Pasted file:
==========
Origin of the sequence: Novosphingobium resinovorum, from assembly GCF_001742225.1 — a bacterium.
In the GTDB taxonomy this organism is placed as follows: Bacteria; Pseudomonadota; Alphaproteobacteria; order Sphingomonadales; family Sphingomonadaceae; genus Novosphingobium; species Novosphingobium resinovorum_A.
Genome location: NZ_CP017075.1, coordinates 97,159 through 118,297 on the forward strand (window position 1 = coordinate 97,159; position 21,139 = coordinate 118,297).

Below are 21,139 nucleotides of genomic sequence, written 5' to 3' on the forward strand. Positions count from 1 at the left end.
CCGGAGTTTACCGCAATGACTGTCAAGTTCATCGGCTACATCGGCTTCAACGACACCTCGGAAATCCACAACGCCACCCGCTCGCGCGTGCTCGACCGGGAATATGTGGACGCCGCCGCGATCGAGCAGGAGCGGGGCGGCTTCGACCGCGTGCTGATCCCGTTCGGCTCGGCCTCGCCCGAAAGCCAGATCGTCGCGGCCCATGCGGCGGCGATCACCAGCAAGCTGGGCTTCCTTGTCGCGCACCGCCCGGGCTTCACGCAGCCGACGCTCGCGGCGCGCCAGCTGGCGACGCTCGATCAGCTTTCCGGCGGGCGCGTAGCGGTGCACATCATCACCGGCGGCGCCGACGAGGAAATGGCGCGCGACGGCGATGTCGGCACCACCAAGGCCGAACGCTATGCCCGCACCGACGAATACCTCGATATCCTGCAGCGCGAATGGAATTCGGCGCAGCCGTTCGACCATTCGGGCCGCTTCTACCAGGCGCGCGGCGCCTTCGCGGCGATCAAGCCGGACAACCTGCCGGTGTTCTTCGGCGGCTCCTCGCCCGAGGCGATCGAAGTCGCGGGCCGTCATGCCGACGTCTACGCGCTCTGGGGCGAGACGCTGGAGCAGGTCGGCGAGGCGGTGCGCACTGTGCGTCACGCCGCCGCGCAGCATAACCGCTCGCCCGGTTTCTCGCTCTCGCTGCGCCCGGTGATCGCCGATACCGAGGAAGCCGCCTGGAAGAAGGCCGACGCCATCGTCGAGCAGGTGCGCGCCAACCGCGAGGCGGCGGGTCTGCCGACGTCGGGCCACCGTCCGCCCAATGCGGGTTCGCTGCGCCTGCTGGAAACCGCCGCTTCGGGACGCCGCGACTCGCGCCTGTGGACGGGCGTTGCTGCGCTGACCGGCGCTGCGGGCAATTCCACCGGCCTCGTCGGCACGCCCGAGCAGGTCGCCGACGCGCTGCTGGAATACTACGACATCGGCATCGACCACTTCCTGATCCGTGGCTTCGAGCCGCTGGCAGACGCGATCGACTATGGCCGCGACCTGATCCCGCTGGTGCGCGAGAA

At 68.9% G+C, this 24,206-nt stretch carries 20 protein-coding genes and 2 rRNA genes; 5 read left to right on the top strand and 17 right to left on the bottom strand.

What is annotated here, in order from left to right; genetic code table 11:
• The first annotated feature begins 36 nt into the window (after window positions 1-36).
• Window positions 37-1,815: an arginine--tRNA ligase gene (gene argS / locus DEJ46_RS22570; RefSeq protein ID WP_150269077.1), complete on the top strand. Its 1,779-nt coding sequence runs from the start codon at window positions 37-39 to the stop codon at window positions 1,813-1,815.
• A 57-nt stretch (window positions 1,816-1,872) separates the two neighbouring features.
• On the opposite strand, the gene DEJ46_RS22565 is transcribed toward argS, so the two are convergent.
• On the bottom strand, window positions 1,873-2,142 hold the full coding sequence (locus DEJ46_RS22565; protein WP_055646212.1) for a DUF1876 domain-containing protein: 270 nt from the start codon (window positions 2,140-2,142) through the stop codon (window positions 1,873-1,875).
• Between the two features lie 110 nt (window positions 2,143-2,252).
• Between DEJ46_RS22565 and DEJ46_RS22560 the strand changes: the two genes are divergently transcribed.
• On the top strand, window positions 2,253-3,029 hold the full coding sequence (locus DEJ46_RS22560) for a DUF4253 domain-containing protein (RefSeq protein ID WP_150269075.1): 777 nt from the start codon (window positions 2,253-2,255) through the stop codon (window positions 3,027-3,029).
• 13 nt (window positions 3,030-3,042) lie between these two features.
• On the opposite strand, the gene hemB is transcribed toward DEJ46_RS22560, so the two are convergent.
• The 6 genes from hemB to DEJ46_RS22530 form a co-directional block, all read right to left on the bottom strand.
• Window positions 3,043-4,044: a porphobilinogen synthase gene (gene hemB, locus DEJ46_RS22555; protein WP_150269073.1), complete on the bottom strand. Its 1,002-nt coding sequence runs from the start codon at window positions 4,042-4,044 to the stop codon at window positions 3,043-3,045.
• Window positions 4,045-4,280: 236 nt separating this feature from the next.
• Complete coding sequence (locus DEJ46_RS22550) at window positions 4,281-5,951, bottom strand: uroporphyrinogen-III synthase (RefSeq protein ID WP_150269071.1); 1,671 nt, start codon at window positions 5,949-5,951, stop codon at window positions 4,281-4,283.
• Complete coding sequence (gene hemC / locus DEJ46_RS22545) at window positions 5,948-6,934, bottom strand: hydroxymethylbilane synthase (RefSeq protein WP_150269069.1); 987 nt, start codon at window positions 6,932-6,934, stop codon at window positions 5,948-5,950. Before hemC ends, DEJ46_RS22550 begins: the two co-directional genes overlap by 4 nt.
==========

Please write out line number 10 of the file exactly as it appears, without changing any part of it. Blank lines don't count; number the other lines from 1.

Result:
• A 57-nt stretch (window positions 1,816-1,872) separates the two neighbouring features.